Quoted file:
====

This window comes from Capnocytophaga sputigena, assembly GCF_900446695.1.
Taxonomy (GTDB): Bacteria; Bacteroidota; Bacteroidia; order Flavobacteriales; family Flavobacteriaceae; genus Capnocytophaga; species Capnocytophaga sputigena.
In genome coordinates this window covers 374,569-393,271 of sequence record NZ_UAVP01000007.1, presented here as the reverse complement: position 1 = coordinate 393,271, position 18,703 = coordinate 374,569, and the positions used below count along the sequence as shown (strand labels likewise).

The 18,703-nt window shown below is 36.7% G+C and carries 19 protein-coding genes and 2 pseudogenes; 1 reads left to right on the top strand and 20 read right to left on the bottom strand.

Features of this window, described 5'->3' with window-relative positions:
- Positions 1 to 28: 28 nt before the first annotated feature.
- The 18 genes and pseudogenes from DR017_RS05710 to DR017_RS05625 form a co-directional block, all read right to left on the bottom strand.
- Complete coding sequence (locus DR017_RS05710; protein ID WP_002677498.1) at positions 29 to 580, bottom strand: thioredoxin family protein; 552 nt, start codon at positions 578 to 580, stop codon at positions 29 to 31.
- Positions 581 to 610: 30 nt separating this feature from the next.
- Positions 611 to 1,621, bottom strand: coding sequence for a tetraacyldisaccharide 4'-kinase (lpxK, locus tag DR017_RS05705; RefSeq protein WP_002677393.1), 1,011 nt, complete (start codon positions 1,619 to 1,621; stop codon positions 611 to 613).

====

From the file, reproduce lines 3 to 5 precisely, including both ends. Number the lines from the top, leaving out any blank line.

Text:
In genome coordinates this window covers 374,569-393,271 of sequence record NZ_UAVP01000007.1, presented here as the reverse complement: position 1 = coordinate 393,271, position 18,703 = coordinate 374,569, and the positions used below count along the sequence as shown (strand labels likewise).

The 18,703-nt window shown below is 36.7% G+C and carries 19 protein-coding genes and 2 pseudogenes; 1 reads left to right on the top strand and 20 read right to left on the bottom strand.

Features of this window, described 5'->3' with window-relative positions: